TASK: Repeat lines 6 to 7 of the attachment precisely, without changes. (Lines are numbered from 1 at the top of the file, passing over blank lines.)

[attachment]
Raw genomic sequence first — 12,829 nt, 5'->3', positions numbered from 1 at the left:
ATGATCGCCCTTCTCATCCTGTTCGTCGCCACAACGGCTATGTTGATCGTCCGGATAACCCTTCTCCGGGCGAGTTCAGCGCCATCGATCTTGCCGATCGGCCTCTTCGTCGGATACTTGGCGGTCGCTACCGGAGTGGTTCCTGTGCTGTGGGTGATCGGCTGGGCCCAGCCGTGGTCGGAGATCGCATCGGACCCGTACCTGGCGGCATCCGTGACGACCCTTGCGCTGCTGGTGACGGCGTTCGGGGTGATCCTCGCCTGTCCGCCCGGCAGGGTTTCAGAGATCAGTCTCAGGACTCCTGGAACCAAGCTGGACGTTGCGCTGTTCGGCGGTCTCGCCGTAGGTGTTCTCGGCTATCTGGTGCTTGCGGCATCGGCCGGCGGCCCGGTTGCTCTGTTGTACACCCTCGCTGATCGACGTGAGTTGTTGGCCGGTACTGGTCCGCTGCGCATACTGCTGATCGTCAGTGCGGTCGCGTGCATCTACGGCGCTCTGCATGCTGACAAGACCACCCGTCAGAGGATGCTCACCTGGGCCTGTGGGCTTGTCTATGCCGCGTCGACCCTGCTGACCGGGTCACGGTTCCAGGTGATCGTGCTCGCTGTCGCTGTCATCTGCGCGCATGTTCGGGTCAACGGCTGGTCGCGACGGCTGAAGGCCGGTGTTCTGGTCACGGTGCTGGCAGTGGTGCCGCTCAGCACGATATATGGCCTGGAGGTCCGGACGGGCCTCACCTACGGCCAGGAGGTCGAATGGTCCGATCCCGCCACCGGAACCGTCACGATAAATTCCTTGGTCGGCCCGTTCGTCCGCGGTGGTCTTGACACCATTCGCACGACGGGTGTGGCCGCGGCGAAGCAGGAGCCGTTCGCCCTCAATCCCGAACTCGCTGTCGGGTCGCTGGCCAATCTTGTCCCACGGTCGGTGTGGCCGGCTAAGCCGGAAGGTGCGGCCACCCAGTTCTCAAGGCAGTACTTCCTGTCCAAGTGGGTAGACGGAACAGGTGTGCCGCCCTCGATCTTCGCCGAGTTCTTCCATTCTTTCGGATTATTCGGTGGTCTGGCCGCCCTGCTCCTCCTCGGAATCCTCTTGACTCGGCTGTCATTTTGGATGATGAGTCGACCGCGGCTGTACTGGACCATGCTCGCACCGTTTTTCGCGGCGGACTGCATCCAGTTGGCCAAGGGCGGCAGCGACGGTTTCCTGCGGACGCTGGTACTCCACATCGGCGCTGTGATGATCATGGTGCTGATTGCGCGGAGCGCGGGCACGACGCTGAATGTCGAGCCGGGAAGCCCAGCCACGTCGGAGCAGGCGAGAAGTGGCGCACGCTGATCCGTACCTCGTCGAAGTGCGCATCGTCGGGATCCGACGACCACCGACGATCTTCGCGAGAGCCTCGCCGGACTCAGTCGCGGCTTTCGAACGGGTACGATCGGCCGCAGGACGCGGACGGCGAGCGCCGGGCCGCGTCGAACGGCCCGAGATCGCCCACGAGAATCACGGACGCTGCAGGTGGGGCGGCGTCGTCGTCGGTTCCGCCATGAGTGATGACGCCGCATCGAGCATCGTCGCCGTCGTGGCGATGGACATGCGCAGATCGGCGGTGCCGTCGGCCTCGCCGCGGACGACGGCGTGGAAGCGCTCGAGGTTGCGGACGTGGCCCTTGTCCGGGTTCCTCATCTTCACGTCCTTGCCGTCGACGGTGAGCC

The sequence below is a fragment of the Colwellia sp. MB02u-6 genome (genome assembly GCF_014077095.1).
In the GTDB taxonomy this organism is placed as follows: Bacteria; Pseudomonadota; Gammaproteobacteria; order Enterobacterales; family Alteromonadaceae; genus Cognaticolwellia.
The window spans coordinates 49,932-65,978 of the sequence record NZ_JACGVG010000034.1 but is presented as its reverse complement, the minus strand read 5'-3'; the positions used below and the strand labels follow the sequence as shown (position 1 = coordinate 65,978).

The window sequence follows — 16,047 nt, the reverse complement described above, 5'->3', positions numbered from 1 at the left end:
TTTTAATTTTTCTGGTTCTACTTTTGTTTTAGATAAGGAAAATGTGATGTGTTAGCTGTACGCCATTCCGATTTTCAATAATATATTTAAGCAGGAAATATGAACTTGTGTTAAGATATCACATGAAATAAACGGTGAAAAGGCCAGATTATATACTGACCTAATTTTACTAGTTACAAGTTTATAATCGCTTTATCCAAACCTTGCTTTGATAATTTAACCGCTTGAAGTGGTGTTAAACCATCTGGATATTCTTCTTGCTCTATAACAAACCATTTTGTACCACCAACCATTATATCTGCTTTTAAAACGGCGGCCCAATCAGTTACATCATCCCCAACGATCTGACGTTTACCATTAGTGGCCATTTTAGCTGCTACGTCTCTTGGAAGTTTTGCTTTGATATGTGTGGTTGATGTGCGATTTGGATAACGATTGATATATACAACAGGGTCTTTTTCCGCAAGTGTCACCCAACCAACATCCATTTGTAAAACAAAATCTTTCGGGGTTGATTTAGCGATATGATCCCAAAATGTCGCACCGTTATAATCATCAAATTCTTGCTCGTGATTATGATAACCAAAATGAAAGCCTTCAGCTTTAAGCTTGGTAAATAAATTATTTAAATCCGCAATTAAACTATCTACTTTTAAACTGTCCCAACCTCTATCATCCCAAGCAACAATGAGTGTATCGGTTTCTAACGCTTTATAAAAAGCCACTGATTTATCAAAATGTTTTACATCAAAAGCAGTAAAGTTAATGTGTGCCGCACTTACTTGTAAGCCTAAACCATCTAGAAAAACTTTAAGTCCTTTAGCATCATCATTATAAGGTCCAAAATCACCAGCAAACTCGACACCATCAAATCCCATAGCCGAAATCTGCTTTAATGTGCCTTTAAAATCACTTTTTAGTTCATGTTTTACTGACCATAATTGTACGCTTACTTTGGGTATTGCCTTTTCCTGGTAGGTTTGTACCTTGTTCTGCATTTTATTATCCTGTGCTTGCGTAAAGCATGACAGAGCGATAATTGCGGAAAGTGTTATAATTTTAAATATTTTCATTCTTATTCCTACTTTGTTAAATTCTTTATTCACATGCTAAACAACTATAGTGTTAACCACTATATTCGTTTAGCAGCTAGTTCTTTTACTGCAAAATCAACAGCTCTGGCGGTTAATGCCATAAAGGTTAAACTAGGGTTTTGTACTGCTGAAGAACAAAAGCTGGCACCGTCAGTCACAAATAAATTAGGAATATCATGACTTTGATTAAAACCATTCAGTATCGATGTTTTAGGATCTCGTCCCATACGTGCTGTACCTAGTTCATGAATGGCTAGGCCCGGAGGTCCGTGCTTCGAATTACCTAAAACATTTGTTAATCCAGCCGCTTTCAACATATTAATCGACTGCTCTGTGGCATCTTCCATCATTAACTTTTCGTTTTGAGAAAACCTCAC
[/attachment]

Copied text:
The window sequence follows — 16,047 nt, the reverse complement described above, 5'->3', positions numbered from 1 at the left end:
TTTTAATTTTTCTGGTTCTACTTTTGTTTTAGATAAGGAAAATGTGATGTGTTAGCTGTACGCCATTCCGATTTTCAATAATATATTTAAGCAGGAAATATGAACTTGTGTTAAGATATCACATGAAATAAACGGTGAAAAGGCCAGATTATATACTGACCTAATTTTACTAGTTACAAGTTTATAATCGCTTTATCCAAACCTTGCTTTGATAATTTAACCGCTTGAAGTGGTGTTAAACCATCTGGATATTCTTCTTGCTCTATAACAAACCATTTTGTACCACCAACCATTATATCTGCTTTTAAAACGGCGGCCCAATCAGTTACATCATCCCCAACGATCTGACGTTTACCATTAGTGGCCATTTTAGCTGCTACGTCTCTTGGAAGTTTTGCTTTGATATGTGTGGTTGATGTGCGATTTGGATAACGATTGATATATACAACAGGGTCTTTTTCCGCAAGTGTCACCCAACCAACATCCATTTGTAAAACAAAATCTTTCGGGGTTGATTTAGCGATATGATCCCAAAATGTCGCACCGTTATAATCATCAAATTCTTGCTCGTGATTATGATAACCAAAATGAAAGCCTTCAGCTTTAAGCTTGGTAAATAAATTATTTAAATCCGCAATTAAACTATCTACTTTTAAACTGTCCCAACCTCTATCATCCCAAGCAACAATGAGTGTATCGGTTTCTAACGCTTTATAAAAAGCCACTGATTTATCAAAATGTTTTACATCAAAAGCAGTAAAGTTAATGTGTGCCGCACTTACTTGTAAGCCTAAACCATCTAGAAAAACTTTAAGTCCTTTAGCATCATCATTATAAGGTCCAAAATCACCAGCAAACTCGACACCATCAAATCCCATAGCCGAAATCTGCTTTAATGTGCCTTTAAAATCACTTTTTAGTTCATGTTTTACTGACCATAATTGTACGCTTACTTTGGGTATTGCCTTTTCCTGGTAGGTTTGTACCTTGTTCTGCATTTTATTATCCTGTGCTTGCGTAAAGCATGACAGAGCGATAATTGCGGAAAGTGTTATAATTTTAAATATTTTCATTCTTATTCCTACTTTGTTAAATTCTTTATTCACATGCTAAACAACTATAGTGTTAACCACTATATTCGTTTAGCAGCTAGTTCTTTTACTGCAAAATCAACAGCTCTGGCGGTTAATGCCATAAAGGTTAAACTAGGGTTTTGTACTGCTGAAGAACAAAAGCTGGCACCGTCAGTCACAAATAAATTAGGAATATCATGACTTTGATTAAAACCATTCAGTATCGATGTTTTAGGATCTCGTCCCATACGTGCTGTACCTAGTTCATGAATGGCTAGGCCCGGAGGTCCGTGCTTCGAATTACCTAAAACATTTGTTAATCCAGCCGCTTTCAACATATTAATCGACTGCTCTGTGGCATCTTCCATCATTAACTTTTCGTTTTGAGAAAACCTCAC